Avon Schultz says his “eardrums exploded” when he heard his name announced at the All-American High School Film Festival in New York City last weekend.
The 18-year-old’s short documentary, “Meet Me in the Pale Moonlight,” nabbed the festival’s Maverick Award at a ceremony in a Brooklyn theater. Schultz made the movie during last year’s Youth Documentary Academy, held at the Colorado Springs Fine Arts Center at Colorado College every summer since 2013.
“My film very narrowly skirts the edge of that category and really falls under experimental,” said Schultz, a Pikes Peak School of Excellence graduate. “It’s an artistic journal about coping with the loss of someone who was part of something bigger, and how that loss can affect the way you undertake everything else.”
The award came with a $1,000 scholarship to next year’s Prodigy Camp in Leavenworth, Wash., and other goodies.
Schultz said his love affair with the video camera began early in life, when he couldn’t get enough of filming his grandmother’s animals and his own collections of “weird esoteric crap.” His plans for the future aren’t solidified yet, but he hopes to pursue making more art.
“I didn’t ever tell myself I’m going to make movies one day,” he said. “I just enjoyed what I did.”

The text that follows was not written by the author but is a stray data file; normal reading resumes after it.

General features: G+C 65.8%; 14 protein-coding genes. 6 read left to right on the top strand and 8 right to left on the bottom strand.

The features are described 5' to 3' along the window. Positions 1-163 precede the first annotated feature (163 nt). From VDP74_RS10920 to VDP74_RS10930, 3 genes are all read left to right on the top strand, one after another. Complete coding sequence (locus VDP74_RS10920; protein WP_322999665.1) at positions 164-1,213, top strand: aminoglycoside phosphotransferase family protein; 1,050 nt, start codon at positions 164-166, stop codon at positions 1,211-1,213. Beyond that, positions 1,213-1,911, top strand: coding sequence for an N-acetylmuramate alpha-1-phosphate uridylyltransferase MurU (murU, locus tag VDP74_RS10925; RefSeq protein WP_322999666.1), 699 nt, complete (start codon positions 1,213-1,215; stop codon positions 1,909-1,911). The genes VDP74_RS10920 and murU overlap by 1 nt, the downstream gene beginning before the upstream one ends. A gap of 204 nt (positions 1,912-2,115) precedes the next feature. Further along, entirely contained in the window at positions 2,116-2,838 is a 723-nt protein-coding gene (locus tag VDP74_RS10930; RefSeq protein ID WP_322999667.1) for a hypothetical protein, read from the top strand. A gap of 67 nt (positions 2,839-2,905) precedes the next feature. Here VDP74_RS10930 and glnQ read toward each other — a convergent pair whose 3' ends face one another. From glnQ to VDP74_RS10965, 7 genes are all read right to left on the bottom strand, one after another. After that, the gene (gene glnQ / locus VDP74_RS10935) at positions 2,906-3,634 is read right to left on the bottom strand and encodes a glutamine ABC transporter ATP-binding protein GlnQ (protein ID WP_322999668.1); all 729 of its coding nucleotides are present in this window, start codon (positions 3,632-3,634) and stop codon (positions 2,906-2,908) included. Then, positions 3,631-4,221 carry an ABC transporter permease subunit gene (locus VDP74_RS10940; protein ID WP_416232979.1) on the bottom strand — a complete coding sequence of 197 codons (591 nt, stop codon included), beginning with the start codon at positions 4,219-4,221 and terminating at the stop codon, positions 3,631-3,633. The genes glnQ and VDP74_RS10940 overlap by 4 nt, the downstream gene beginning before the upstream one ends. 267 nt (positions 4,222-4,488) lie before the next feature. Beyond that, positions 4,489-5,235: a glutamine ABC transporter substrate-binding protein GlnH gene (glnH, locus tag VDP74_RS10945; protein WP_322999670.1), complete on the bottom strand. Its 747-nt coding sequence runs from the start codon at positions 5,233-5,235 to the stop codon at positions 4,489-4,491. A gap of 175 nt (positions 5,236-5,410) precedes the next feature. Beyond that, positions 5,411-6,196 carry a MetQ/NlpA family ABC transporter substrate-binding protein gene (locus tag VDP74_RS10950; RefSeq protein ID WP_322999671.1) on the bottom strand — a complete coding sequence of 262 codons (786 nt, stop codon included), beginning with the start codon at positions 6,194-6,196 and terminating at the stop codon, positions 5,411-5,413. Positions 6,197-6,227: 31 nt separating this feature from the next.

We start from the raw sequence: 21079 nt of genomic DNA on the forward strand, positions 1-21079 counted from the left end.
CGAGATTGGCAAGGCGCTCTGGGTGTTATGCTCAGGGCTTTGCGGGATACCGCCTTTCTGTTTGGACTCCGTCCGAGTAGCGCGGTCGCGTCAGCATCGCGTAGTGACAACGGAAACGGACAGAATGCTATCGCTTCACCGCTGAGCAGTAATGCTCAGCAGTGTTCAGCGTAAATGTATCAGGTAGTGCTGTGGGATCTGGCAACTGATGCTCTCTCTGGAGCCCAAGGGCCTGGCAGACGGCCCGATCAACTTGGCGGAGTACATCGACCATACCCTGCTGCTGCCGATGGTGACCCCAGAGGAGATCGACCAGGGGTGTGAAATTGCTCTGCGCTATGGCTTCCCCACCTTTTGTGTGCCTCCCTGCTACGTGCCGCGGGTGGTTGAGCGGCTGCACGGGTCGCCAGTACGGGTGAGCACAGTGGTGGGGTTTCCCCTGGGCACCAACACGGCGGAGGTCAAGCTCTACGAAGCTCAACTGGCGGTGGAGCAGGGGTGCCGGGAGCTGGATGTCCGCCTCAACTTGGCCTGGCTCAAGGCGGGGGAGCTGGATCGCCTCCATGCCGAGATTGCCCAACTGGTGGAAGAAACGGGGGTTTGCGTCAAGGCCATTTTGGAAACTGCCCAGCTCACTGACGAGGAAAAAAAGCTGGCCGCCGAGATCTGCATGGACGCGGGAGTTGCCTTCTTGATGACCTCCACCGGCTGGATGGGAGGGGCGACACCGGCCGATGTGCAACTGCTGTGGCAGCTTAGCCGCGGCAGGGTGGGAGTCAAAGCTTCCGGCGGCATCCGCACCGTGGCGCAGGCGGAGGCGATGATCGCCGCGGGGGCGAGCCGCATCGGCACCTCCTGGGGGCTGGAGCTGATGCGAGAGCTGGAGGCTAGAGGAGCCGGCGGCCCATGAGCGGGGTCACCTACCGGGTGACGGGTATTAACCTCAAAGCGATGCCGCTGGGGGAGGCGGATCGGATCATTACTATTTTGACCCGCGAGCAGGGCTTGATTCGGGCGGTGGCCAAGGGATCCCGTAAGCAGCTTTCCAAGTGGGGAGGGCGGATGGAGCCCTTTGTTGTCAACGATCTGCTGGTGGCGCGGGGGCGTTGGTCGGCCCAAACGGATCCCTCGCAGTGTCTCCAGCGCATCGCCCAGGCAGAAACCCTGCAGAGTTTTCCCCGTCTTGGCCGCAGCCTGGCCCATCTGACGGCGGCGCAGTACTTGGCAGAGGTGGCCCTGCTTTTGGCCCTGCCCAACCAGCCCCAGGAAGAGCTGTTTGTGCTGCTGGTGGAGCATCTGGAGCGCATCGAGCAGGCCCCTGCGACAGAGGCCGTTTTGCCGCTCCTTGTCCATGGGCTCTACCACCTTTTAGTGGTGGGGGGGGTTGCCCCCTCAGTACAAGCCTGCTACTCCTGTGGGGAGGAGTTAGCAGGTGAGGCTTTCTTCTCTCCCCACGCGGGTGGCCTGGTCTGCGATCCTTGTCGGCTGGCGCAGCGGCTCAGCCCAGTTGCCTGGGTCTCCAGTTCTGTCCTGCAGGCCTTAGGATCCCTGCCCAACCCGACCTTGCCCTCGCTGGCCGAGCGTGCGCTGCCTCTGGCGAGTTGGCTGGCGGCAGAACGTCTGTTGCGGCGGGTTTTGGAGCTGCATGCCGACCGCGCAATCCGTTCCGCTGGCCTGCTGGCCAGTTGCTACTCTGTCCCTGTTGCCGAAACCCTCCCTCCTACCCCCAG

The Youth Documentary Academy was well-represented at the prestigious youth film festival. Nine of last year’s 12 films by YDA students were accepted into the festival. Thousands of films are submitted, and organizers screen them down to 700. YDA alumni Samuel Faux’s film “Twice Exceptional” also was nominated in the best documentary category.
“It’s giving us national recognition,” said YDA Deputy Director Karen Walldorf. “The line I heard repeated from parents throughout the weekend was that it legitimized the work of their young person. It said we can run with the big dogs and stand up with all these filmmakers across the country who have more access to opportunity and financial support in making those films.”
Films from this summer’s YDA will premiere Nov. 4 at the Fine Arts Center. Organizers hope to include a screening of Schultz’s film.
YDA was created to teach youths ages 14 to 18 how to direct and produce their own documentary films. About a dozen students in the Pikes Peak region are selected each summer to participate in the free, seven-week training.